Utility tokens are your membership, right? That means that you’re a part of something. You can bid on things. You can use your tokens to participate in things. You can use your tokens to support projects. So really, when you think about utility, you think about participation.
Some people buy tokens to hold them, right? Some people buy tokens to use them. And some people buy tokens because they want to see what’s going on. And so for us, as we start working through our token structure it’s more so about the utility.
What’s your prediction for how athletes will use tokens? Do you think this will be widely used?
Well, if I’m predicting SLiC and if I’m predicting the future I do believe that if the token is the utility, and if we look at the evolution of the internet, if we look at the evolution of a blog site or a fan page or Instagram or followings, we are communal in nature.
Our biggest responsibility as athletes is, in no particular order, to our family, the game, our team, the city and then the fans. And you know that the fans are who make you feel good about your work. So I feel like the athletes have the ability to create an infrastructure and a system through SLiC, right?, where they can interact with their fans through their token.
So is this type of token a future vertical for SLiC?
That’s the future SLiC. That’s also the now of SLiC, you know what I mean?
Think about the New Age athlete. Back in the day, when I was making beats and rapping, you couldn’t put out an album as a basketball player. Now, 20 different athletes have albums out and their fans support them.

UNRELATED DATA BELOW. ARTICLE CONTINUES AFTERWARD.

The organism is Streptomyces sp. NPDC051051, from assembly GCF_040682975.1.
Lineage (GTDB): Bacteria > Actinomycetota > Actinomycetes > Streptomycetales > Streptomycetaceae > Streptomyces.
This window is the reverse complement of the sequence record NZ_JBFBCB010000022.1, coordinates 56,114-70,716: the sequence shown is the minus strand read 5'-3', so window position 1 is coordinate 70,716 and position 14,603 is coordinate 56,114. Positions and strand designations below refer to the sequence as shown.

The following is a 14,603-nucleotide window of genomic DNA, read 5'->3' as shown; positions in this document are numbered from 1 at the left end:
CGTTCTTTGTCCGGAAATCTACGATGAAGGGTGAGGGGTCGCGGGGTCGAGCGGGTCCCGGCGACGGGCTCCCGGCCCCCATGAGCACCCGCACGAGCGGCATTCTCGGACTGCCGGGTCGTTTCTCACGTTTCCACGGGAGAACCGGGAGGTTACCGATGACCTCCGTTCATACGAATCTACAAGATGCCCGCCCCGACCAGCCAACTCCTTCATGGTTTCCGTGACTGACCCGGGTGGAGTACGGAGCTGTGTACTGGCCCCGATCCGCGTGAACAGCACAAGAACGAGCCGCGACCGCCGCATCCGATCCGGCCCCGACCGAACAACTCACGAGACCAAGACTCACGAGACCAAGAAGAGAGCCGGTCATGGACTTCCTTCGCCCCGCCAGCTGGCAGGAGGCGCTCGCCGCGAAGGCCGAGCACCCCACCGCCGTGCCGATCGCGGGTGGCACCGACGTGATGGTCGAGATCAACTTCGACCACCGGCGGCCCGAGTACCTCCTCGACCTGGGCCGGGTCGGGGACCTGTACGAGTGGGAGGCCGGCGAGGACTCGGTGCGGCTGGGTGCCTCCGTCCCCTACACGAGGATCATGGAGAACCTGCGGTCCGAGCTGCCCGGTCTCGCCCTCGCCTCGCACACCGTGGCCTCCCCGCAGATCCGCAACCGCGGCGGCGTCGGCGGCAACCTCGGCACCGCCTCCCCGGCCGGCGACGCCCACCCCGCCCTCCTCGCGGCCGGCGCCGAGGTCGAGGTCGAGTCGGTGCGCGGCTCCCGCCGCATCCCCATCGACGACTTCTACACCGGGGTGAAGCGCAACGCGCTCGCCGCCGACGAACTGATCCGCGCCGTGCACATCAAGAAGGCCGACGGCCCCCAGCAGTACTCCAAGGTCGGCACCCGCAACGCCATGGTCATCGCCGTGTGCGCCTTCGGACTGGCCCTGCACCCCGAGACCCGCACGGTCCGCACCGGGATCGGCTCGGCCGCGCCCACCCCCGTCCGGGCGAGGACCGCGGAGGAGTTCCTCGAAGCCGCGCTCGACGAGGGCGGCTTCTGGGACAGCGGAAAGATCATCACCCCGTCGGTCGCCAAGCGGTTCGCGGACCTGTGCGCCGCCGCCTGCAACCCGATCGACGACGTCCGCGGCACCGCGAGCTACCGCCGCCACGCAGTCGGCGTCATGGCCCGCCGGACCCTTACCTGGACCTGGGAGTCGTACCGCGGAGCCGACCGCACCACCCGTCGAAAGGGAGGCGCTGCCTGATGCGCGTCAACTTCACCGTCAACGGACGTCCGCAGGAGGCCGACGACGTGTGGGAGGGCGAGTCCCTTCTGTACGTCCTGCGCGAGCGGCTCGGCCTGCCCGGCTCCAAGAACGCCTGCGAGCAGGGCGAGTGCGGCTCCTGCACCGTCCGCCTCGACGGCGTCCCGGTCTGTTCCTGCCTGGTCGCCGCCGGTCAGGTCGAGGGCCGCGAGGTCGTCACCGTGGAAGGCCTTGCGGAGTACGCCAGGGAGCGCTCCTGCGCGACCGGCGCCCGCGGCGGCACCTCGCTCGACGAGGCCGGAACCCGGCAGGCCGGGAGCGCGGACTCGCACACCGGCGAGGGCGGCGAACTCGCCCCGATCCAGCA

And as people [athletes who are also entertainers] start realizing, “I have to align myself with a community,” we want to be that destination.
Let me take a stab at synthesizing this. You point out an important cultural trend, that over the past 10 or 20 years athletes now have the ability, the agency and the tools to be creators in many different facets of their lives.
Even if crypto didn’t exist, that was already happening in a broader trend. And Web3 can help accelerate this trend by removing friction from the system and empowering them to have true ownership and engage with their community? And SLiC can help with this. Am I warm?
Absolutely. I love how you worded it. I’m glad this is being recorded. [Both laugh.]
Before we wrap up, what other projects excite you in the space?
I would say on the gaming side, metaverses. We have a project, “History of the Game,” where our goal is to build the digital Hall of Fame of storytelling for basketball. We have a mini-documentary, and you’ll be able to walk around and watch this documentary in a digital tunnel.
Do you want me to show you? I can show you?
[Over our Zoom, using his phone, Baron Davis then gives me a sneak peak of a mini-documentary of LeBron James passing Kareem Abdul-Jabbar for the all-time scoring record. Davis directed it. He explains that it’s just a rough cut. It’s an immersive doc that you watch as you walk through a Hall of Fame-esque tunnel, with videos playing on both sides of you.]
This will ultimately live in the metaverse that we’re building. It’s where we’ll store the work that we’ve done. And now we can create the NFTs in our metaverse. So SLiC, as a production entity, creates these assets, and then these assets of storytelling can now get ported into our museum. We can have award shows, concerts, or special storytelling in a virtual environment.
Congrats on this, and best of luck to you and SLiC.